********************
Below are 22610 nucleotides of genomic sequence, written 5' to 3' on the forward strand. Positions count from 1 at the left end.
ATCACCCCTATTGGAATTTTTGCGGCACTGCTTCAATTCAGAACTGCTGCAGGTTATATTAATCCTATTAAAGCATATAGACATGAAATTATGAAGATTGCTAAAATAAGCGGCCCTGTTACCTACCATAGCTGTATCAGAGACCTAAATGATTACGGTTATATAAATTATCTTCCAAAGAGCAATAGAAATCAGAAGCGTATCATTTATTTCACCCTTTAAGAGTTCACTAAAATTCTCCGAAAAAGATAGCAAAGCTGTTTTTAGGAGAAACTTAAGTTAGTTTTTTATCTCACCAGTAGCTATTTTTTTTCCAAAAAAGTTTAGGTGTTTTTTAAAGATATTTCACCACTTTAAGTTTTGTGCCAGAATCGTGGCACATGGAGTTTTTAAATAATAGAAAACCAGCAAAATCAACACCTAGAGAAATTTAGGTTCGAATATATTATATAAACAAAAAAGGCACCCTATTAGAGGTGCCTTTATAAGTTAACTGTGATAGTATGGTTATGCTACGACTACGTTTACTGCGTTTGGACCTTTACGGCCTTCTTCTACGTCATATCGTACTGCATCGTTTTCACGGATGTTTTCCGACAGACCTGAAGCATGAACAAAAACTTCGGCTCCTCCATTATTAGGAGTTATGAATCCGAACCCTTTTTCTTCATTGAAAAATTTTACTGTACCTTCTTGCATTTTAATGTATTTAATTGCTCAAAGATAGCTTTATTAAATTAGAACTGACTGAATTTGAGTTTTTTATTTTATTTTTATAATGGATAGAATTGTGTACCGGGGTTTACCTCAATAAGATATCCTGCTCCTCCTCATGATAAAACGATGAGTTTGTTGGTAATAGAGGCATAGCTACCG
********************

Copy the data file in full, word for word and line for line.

Below are 22610 nucleotides of genomic sequence, written 5' to 3' on the forward strand. Positions count from 1 at the left end.
ATCACCCCTATTGGAATTTTTGCGGCACTGCTTCAATTCAGAACTGCTGCAGGTTATATTAATCCTATTAAAGCATATAGACATGAAATTATGAAGATTGCTAAAATAAGCGGCCCTGTTACCTACCATAGCTGTATCAGAGACCTAAATGATTACGGTTATATAAATTATCTTCCAAAGAGCAATAGAAATCAGAAGCGTATCATTTATTTCACCCTTTAAGAGTTCACTAAAATTCTCCGAAAAAGATAGCAAAGCTGTTTTTAGGAGAAACTTAAGTTAGTTTTTTATCTCACCAGTAGCTATTTTTTTTCCAAAAAAGTTTAGGTGTTTTTTAAAGATATTTCACCACTTTAAGTTTTGTGCCAGAATCGTGGCACATGGAGTTTTTAAATAATAGAAAACCAGCAAAATCAACACCTAGAGAAATTTAGGTTCGAATATATTATATAAACAAAAAAGGCACCCTATTAGAGGTGCCTTTATAAGTTAACTGTGATAGTATGGTTATGCTACGACTACGTTTACTGCGTTTGGACCTTTACGGCCTTCTTCTACGTCATATCGTACTGCATCGTTTTCACGGATGTTTTCCGACAGACCTGAAGCATGAACAAAAACTTCGGCTCCTCCATTATTAGGAGTTATGAATCCGAACCCTTTTTCTTCATTGAAAAATTTTACTGTACCTTCTTGCATTTTAATGTATTTAATTGCTCAAAGATAGCTTTATTAAATTAGAACTGACTGAATTTGAGTTTTTTATTTTATTTTTATAATGGATAGAATTGTGTACCGGGGTTTACCTCAATAAGATATCCTGCTCCTCCTCATGATAAAACGATGAGTTTGTTGGTAATAGAGGCATAGCTACCG